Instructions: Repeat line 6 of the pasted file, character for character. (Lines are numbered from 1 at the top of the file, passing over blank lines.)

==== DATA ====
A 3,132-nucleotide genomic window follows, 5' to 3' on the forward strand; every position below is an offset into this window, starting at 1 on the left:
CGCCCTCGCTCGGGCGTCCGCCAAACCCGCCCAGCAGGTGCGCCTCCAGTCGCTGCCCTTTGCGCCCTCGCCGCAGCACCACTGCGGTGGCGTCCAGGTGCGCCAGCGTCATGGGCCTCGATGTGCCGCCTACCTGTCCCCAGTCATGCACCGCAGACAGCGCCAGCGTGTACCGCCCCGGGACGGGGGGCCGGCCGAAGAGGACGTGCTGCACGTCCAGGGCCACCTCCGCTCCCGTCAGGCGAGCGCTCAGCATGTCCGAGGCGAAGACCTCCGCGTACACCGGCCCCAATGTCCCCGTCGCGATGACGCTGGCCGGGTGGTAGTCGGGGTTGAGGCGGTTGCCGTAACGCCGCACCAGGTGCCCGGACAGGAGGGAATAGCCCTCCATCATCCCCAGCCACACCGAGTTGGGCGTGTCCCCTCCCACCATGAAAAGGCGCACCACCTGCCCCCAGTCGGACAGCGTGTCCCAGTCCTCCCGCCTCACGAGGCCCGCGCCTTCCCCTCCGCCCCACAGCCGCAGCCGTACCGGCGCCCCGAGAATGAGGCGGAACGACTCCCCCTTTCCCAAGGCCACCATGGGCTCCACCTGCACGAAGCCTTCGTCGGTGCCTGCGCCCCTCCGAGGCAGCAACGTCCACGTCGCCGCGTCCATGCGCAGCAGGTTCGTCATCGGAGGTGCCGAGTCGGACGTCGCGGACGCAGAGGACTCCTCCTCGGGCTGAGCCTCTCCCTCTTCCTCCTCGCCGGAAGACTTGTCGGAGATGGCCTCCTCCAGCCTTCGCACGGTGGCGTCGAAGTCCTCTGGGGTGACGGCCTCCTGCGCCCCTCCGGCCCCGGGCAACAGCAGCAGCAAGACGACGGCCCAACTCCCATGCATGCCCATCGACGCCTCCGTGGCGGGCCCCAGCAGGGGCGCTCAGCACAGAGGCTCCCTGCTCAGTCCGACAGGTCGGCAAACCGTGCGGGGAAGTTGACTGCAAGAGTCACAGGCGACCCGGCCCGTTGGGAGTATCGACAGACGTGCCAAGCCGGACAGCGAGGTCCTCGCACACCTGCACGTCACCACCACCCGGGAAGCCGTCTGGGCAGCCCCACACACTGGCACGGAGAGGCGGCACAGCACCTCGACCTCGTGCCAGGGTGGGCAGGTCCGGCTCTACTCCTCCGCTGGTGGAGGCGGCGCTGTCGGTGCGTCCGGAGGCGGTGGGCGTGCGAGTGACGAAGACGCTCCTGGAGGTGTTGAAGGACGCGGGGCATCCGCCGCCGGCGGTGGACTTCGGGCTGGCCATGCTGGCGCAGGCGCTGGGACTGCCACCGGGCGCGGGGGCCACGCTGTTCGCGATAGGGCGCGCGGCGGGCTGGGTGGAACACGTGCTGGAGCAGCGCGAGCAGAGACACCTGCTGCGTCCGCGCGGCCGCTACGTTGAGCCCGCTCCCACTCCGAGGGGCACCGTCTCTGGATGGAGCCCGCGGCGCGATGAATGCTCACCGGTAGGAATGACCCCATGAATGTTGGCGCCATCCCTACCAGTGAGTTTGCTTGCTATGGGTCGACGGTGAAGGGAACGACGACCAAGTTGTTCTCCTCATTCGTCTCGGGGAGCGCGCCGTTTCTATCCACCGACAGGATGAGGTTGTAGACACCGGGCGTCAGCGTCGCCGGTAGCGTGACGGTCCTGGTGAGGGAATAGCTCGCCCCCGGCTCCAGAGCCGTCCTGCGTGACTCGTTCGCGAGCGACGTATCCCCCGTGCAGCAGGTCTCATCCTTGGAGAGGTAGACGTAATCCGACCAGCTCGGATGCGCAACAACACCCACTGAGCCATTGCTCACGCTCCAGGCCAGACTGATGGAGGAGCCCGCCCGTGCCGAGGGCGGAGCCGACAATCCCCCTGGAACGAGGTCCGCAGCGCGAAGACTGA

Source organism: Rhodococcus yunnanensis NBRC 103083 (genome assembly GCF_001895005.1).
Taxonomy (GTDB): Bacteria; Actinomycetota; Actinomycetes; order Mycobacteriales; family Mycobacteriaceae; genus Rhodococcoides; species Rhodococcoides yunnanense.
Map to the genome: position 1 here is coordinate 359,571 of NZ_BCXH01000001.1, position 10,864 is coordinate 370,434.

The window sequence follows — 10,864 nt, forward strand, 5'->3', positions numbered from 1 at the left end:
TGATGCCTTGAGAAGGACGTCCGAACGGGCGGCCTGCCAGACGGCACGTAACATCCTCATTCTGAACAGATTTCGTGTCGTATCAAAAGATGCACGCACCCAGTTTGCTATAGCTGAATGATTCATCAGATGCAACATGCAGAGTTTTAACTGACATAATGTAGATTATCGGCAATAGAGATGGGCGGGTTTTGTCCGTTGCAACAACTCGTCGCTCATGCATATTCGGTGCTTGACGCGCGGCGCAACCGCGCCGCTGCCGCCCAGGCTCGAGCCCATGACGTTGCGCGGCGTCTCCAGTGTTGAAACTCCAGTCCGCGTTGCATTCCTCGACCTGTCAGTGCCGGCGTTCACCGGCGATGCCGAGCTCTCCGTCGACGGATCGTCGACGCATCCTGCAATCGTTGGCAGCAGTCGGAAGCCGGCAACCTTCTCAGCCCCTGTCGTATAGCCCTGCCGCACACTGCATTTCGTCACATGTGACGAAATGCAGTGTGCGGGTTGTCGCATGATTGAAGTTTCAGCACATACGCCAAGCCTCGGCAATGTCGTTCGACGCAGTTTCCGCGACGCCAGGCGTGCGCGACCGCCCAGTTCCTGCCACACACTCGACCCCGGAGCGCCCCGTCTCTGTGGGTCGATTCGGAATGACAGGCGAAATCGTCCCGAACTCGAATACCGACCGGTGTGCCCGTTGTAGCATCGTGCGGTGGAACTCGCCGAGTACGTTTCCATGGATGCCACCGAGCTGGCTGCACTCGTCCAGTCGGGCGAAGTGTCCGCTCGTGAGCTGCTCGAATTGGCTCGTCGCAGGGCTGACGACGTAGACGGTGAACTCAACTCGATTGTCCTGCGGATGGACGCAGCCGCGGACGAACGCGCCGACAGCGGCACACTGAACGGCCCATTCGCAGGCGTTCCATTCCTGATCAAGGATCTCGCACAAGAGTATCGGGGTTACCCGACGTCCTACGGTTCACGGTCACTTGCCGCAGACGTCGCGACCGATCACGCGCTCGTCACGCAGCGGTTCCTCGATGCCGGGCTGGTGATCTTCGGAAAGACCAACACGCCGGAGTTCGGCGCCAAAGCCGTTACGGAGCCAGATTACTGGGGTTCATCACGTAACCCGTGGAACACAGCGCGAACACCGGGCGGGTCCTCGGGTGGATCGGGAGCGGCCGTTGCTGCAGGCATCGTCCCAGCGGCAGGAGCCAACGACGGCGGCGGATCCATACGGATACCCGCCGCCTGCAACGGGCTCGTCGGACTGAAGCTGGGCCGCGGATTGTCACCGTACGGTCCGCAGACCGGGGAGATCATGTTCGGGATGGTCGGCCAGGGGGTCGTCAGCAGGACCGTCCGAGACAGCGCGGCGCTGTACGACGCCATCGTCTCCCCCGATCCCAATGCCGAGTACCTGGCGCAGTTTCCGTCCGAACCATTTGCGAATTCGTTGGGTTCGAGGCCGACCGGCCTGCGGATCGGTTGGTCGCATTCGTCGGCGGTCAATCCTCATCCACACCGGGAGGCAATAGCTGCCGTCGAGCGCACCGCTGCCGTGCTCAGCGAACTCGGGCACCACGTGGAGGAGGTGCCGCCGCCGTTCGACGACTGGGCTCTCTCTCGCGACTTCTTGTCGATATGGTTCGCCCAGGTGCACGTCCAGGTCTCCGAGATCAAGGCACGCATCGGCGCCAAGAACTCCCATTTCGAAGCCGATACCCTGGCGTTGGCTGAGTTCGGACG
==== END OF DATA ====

The window sequence follows — 10,864 nt, forward strand, 5'->3', positions numbered from 1 at the left end: